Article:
ACLU Warns Against Florida Travel As State Passes Sanctuary City Ban
Photo Credit: ANDREW CABALLERO-REYNOLDS | Getty Images

Photo Credit: ANDREW CABALLERO-REYNOLDS | Getty Images

ACLU Warns Against Florida Travel As State Passes Sanctuary City Ban

Florida , news
Leah Freeman-Haskin
Leah Freeman-Haskin Apr 24, 2019

The American Civil Liberties Union (ACLU) has issued a Florida travel alert, warning U.S. citizens that “if Florida State Bill 168 and House Bill 527 pass, it would undermine local governments’ ability to protect the civil rights of their residents by forcing local officials to cooperate with ICE.” 

According to CBS 4 Miami, the Florida House of Representatives voted Wednesday to pass Bill 168 and House Bill 527, which would require state and local law enforcement agencies to cooperate with U.S. Immigration and Customs Enforcement by turning over undocumented immigrants to the federal government. The bills would also punish local police departments that don’t comply.

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The ACLU goes on to warn that the two bills put immigrants at risk of violence that could potentially cause victims and witnesses to remain silent for fear of deportation.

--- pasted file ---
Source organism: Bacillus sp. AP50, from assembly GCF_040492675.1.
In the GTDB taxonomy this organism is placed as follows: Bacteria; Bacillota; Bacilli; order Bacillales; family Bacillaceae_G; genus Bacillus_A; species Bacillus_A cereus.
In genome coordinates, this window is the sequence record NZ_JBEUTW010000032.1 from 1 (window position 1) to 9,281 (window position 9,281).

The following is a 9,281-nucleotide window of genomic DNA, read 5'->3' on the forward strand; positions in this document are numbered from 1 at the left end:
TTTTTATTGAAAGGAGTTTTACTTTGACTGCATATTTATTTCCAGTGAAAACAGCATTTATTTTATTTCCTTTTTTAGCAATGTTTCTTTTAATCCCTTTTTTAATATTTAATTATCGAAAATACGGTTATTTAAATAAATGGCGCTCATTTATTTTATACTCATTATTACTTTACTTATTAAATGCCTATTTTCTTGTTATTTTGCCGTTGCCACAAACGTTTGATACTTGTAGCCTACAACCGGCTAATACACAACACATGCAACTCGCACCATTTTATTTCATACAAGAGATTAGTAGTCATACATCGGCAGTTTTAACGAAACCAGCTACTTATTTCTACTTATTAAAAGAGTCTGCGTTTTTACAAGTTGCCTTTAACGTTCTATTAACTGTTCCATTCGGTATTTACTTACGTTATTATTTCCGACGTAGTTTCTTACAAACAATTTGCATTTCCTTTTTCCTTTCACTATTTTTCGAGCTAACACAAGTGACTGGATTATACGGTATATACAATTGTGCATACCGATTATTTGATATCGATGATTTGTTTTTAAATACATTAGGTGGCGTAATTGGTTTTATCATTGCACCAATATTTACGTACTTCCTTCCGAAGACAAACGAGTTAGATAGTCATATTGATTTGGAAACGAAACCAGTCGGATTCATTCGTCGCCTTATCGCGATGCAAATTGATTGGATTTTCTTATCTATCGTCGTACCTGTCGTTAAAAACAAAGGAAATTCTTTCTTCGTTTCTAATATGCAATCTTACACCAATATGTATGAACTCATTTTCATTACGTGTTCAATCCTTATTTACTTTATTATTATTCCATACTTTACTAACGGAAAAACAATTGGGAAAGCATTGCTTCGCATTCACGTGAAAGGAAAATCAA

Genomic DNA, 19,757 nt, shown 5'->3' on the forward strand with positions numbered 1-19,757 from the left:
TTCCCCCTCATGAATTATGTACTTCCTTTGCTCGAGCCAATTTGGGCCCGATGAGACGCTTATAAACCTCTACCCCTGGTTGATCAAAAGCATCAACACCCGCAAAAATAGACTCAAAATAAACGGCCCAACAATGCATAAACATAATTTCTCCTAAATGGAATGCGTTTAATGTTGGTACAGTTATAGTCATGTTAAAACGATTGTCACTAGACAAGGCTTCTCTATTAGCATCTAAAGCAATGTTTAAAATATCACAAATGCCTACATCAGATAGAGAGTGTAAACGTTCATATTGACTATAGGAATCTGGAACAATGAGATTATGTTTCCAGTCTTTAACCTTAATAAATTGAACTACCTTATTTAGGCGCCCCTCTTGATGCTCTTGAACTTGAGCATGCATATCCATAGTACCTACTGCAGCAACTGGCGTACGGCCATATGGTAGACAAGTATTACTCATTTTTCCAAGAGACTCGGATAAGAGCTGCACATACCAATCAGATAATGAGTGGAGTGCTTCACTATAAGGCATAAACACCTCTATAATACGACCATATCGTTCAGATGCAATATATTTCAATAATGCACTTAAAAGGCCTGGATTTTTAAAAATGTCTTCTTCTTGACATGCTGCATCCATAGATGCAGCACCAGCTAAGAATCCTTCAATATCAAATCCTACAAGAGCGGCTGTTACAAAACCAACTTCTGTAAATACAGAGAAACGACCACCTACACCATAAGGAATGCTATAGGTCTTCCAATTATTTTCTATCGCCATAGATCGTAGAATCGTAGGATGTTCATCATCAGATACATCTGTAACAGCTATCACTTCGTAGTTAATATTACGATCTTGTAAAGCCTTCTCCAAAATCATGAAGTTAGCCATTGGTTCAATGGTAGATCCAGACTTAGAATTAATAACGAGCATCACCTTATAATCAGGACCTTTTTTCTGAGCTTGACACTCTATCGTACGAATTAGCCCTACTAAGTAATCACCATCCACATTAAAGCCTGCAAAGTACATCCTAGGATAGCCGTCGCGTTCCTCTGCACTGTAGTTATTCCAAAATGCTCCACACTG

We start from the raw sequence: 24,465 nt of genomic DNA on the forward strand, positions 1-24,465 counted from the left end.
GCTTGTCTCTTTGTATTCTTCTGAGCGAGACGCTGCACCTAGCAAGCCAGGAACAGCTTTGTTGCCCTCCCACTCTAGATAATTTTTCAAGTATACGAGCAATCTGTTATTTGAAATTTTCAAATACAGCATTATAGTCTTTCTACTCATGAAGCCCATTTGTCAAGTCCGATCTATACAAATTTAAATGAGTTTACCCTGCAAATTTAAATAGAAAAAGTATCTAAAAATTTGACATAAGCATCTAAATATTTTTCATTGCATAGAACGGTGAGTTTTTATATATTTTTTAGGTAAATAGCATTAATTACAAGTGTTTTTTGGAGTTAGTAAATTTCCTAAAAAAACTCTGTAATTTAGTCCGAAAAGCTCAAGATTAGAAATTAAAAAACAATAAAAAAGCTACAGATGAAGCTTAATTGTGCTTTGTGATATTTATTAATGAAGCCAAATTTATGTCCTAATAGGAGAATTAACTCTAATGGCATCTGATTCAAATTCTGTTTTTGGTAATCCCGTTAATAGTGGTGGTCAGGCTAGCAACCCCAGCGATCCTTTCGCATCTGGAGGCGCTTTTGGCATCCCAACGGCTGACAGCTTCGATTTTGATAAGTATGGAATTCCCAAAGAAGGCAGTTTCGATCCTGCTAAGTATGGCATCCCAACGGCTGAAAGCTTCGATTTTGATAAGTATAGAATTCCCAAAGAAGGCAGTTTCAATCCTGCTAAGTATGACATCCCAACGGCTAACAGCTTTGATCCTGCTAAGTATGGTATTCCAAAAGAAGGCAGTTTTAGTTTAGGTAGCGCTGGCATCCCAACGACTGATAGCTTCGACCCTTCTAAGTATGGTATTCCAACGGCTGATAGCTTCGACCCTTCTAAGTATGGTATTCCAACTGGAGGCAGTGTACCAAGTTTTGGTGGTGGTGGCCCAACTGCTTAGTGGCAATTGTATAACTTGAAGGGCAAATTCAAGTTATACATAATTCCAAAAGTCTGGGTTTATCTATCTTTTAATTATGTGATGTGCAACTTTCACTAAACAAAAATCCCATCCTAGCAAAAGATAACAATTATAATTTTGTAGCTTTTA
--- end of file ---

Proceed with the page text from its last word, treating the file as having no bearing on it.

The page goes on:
“Both Florida residents, citizens and non-citizens, and travelers could face risks of being racially profiled and being detained without probable cause,” ACLU said in an online statement. 

Miami Police Chief Jorge Colina is a strong opponent of the bills, saying, “The truth is I’d prefer not to have this job if I have to ask fellow officers to go check where someone came from before helping them.”

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The ACLU encourages travelers and residents to take the following steps now that the bills have been passed:

  • Memorize the phone number for a licensed immigration attorney
  • Discuss a plan with loved ones regarding care/custody of children, pets, property, belongings
  • Text UNIDOS to 313131 to stay connected (Standard rates apply)
  • Call the Immigrant Hotline at 1-888-600-5762 to learn about your constitutional rights
  • Research detailed information about how to engage with law enforcement from the ACLU